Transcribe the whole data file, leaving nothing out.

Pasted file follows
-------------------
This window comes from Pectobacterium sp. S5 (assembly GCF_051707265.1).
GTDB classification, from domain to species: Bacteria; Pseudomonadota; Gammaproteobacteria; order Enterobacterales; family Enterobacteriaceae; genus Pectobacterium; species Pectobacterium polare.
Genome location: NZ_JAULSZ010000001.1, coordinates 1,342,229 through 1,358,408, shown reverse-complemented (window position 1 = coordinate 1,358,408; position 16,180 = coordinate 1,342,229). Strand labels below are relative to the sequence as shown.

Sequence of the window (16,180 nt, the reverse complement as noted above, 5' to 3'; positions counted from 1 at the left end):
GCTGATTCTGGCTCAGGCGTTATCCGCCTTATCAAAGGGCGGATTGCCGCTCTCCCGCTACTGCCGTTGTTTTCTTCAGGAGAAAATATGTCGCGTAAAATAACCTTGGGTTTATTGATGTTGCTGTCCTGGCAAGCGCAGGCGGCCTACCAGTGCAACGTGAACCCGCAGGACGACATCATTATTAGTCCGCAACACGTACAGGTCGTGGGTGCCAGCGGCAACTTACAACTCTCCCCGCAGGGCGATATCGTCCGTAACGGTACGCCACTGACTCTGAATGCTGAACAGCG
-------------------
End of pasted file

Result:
This window comes from Pectobacterium sp. S5 (assembly GCF_051707265.1).
GTDB classification, from domain to species: Bacteria; Pseudomonadota; Gammaproteobacteria; order Enterobacterales; family Enterobacteriaceae; genus Pectobacterium; species Pectobacterium polare.
Genome location: NZ_JAULSZ010000001.1, coordinates 1,342,229 through 1,358,408, shown reverse-complemented (window position 1 = coordinate 1,358,408; position 16,180 = coordinate 1,342,229). Strand labels below are relative to the sequence as shown.

Sequence of the window (16,180 nt, the reverse complement as noted above, 5' to 3'; positions counted from 1 at the left end):
GCTGATTCTGGCTCAGGCGTTATCCGCCTTATCAAAGGGCGGATTGCCGCTCTCCCGCTACTGCCGTTGTTTTCTTCAGGAGAAAATATGTCGCGTAAAATAACCTTGGGTTTATTGATGTTGCTGTCCTGGCAAGCGCAGGCGGCCTACCAGTGCAACGTGAACCCGCAGGACGACATCATTATTAGTCCGCAACACGTACAGGTCGTGGGTGCCAGCGGCAACTTACAACTCTCCCCGCAGGGCGATATCGTCCGTAACGGTACGCCACTGACTCTGAATGCTGAACAGCG